Food & Drink Magazine

Saving Time and Money By Making 2 Dinners At Once!

By Forayintofood @ForayIntoFood

One of my most favorite things to do is save time and money.  I guess that’s two things, isn’t it?  Oh well.  I find that if I double or triple recipes when I’m cooking them, then freezing the rest, saves time (because it doesn’t take much longer to cook more at one time) and money (because I can buy in bulk).

This method works very well with one of family’s favorite dishes, spaghetti and meatballs.  Not the store bought meatballs, but homemade meatballs.  My hubby and I have been making these since the early days of our marriage.  Not only is it delicious, but it’s a relatively fast dinner (ready in under an hour even when I’m making huge quantities).  A family friend gave me a Betty Crocker Cookbook at my bridal shower, and it was been well used and loved.  Our meatball recipe comes from that cookbook with a couple of alterations over the years, but not many.

Meatballs freeze really well and make a quick, hearty dinner on a busy night.  These meatballs are wonderful in so many recipes.  While we usually serve them in spaghetti sauce, you can also serve them in a cream sauce, with sweet and sour sauce, with Yoshida sauce (one of my favorite appetizers),  and many other ways.

Let me begin with the recipe.

Meatballs

Adapted from a recipe in the Betty Crocker Cookbook

1 pound ground beef or ground meat of choice

1/2 cup dry bread crumbs

1/4 cup milk

3/4 teaspoon salt

1/2 teaspoon soy sauce (or Worchestershire)

1/2 teaspoon pepper

1 tablespoon dried onion (or 1/4 cup diced fresh onion)

1 egg (or egg substitute)

Mix together ground beef, milk, and egg.  Add salt, pepper, soy sauce, and dried onion, and gently mix until well combined.  Add bread crumbs and mix well.

Roll into balls (or use a metal scoop) and place on a foil lined cookie sheet.  (The foil will make cleanup easier.)  Bake at 350 degrees Fahrenheit for 20-25 minutes until light brown and cooked through.  Serve as is or with your favorite sauce.

To Freeze: Let meatballs cool for 10-20 minutes.  Put into a large freezer Ziplock bag.  Label bag with contents and date.  Remove excess air and seal.  Store in the freezer for up to 1 month.

Here’s my photo step-by-step.

As always, I started by assembling my ingredients.  I decided to use powdered eggs instead of fresh eggs, because I was running low on my fresh ones, and I didn't feel like running to the grocery store.

As always, I started by assembling my ingredients. I decided to use powdered eggs instead of fresh eggs, because I was running low on my fresh ones, and I didn’t feel like running to the grocery store.

I added the reconstituted powdered eggs, fresh milk, salt, pepper, and soy sauce to my ground beef. Please note that I quadrupled this recipe, so this step-by-step will show a whole lot more meatballs than you will get out of one pound of ground meat.

I added the reconstituted powdered eggs, fresh milk, salt, pepper, and soy sauce to my ground beef. Please note that I quadrupled this recipe, so this step-by-step will show a whole lot more meatballs than you will get out of one pound of ground meat.

Next, I added my dried onion.  You may use fresh onion if you prefer.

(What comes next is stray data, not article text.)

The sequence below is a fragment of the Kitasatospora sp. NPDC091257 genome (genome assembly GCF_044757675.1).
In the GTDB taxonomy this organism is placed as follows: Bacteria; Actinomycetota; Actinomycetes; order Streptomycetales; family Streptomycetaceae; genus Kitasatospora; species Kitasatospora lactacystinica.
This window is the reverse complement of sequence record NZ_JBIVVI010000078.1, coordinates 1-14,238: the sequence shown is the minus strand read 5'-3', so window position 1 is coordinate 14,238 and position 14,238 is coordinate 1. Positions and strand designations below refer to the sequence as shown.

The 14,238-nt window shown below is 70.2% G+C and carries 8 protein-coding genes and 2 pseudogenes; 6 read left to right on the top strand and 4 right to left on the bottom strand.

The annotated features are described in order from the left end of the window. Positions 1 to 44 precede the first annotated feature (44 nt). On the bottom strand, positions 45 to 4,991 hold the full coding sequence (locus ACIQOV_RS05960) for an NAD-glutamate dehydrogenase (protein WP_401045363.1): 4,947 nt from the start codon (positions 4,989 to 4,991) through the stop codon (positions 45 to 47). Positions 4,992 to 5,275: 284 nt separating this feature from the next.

Next, after mixing the meat, eggs, milk, soy sauce, and spices together, I added the dried onion. You may use fresh onion if you prefer.

Finally, I added my bread crumbs.  Some of these are store-bought bread crumbs, and some are bread crumbs I made.  (See that post here.)

Finally, I added my bread crumbs. Some of these are store-bought bread crumbs, and some are bread crumbs I made. (See that post here.)

I mixed the meat well, and they are ready to cook.

I mixed the meat well, and they are ready to cook.

I used my handy medium (2 tablespoon) scoop to form the meatballs.  My husband hates a dense meatball, so I take care not to pack it too tight.

I used my handy medium (2 tablespoon) scoop to form the meatballs. My husband hates a dense meatball, so I take care not to pack it too tight.

Here are the meatballs after cooking.  I take care to leave the grease and cooked meat juices on the pan and use only the meatballs by removing them one by one with tongs.

Here are the meatballs after cooking. I take care to leave the grease and cooked meat juices on the pan and use only the meatballs by removing them one by one with tongs.

Our favorite way to eat these meatballs is with spaghetti sauce.  I use a simple jarred sauce (like Ragu) and add stuff to it to make it to our tastes.  I added pepper, soy sauce, Italian seasoning, and balsamic vinegar.

Our favorite way to eat these meatballs is with spaghetti sauce. I use a simple jarred sauce (like Ragu) and add stuff to it to make it to our tastes. I added pepper, soy sauce, Italian seasoning, and balsamic vinegar.

I added the meatballs to the sauce, and let them stew for at least 10 minutes.  The longer you let them simmer together, the better, so if you have an hour or so, let them stew so the flavors combine.

I added the meatballs to the sauce, and let them stew for at least 10 minutes. The longer you let them simmer together, the better, so if you have an hour or so, let them stew so the flavors combine.

And here's my favorite part: I put the extra meatballs into a freezer bag, labeled it, and stuck them in the freezer for another day.  I used these a couple of weeks later on a crazy day.  Dinner was on the table in about 30 minutes (including the time to cook the pasta).  Not too bad, huh?

And here’s my favorite part: I put the extra meatballs into a freezer bag, labeled it, and stuck them in the freezer for another day. I used these a couple of weeks later on a crazy day. Dinner was on the table in about 30 minutes (including the time to cook the pasta). Not too bad, huh?

How do you save time and money?  Is saving time and money important to you?

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